Suffrage, Turnout and the Community: How Social Context Mobilised Early Women Voters.

How were early women voters mobilized? Newly enfranchised women had restricted access to traditional resources, yet substantial proportion of women participated in the first elections upon enfranchisement. In contrast to conventional narratives that emphasize employment and education for women's political engagement, we theorize that the social and political embeddedness of women in the home and local communities became an indispensable resource for women at the turn of the twentieth century. The availability of community-based resources was shaped primarily by an industrial conflict, which increased women's responsiveness to social composition of their communities. Utilizing original dataset of individual voting records in a mid-sized industrial city during the interwar period in Sweden, we employ a difference-in-difference design that allows us to isolate community effects from confounders at the individual level. As theorized, we find that social context enhanced women's -- but not necessarily men's -- decision to partake in elections for at least a decade after suffrage.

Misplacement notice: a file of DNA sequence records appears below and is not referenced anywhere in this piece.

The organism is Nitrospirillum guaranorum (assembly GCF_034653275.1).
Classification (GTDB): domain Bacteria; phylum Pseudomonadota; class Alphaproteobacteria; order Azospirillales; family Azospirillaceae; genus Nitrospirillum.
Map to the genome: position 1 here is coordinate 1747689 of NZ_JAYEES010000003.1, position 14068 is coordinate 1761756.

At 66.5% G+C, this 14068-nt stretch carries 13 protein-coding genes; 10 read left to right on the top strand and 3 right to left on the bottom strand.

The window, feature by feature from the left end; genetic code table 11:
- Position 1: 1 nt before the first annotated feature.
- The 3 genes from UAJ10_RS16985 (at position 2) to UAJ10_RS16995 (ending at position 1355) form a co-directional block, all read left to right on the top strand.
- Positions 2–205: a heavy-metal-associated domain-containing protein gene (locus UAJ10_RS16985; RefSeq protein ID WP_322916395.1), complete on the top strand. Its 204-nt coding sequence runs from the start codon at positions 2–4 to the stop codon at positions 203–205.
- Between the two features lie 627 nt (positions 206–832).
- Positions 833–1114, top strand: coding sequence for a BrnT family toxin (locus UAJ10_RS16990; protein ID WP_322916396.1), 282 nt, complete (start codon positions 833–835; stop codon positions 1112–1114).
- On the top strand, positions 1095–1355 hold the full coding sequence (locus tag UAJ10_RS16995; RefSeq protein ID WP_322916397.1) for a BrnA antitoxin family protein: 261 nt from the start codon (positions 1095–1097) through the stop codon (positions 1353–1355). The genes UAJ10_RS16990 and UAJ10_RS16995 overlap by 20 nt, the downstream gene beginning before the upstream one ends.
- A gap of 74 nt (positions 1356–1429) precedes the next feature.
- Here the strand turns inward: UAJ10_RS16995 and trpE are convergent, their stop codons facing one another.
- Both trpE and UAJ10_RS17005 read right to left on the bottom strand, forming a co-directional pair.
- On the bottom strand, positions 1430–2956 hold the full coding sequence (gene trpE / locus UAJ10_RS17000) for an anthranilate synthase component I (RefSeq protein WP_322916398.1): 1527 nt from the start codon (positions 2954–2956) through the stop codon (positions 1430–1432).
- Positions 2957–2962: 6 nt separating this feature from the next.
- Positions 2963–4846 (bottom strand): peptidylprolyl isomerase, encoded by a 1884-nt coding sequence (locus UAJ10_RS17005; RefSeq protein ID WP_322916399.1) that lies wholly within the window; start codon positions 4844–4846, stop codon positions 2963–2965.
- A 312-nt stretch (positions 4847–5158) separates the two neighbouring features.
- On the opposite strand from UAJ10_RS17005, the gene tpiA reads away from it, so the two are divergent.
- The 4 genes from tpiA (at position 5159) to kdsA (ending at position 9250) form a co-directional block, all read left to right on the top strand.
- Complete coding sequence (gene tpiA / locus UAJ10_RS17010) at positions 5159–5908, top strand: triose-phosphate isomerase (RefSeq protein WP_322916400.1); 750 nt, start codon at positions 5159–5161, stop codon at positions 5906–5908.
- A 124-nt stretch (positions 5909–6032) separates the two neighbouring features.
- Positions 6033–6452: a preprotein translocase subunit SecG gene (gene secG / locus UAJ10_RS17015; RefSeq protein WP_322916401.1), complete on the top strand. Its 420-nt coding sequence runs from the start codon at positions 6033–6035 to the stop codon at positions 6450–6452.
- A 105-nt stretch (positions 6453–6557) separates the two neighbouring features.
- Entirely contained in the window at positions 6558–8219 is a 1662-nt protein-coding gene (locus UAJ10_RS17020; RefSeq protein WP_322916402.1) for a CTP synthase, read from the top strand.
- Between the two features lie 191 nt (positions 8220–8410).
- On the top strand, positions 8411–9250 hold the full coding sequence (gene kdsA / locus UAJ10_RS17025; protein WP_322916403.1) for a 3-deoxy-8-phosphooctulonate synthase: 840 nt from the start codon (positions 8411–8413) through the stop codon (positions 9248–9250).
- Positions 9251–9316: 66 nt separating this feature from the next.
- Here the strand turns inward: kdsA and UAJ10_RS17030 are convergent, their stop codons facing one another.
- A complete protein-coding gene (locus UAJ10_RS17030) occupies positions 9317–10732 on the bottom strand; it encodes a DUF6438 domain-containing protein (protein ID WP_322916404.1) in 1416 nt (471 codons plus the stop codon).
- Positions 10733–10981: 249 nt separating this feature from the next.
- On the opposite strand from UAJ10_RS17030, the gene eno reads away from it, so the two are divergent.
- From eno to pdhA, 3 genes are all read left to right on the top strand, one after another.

This paper is the first of a series of papers that explore women's electoral participation in Sweden.

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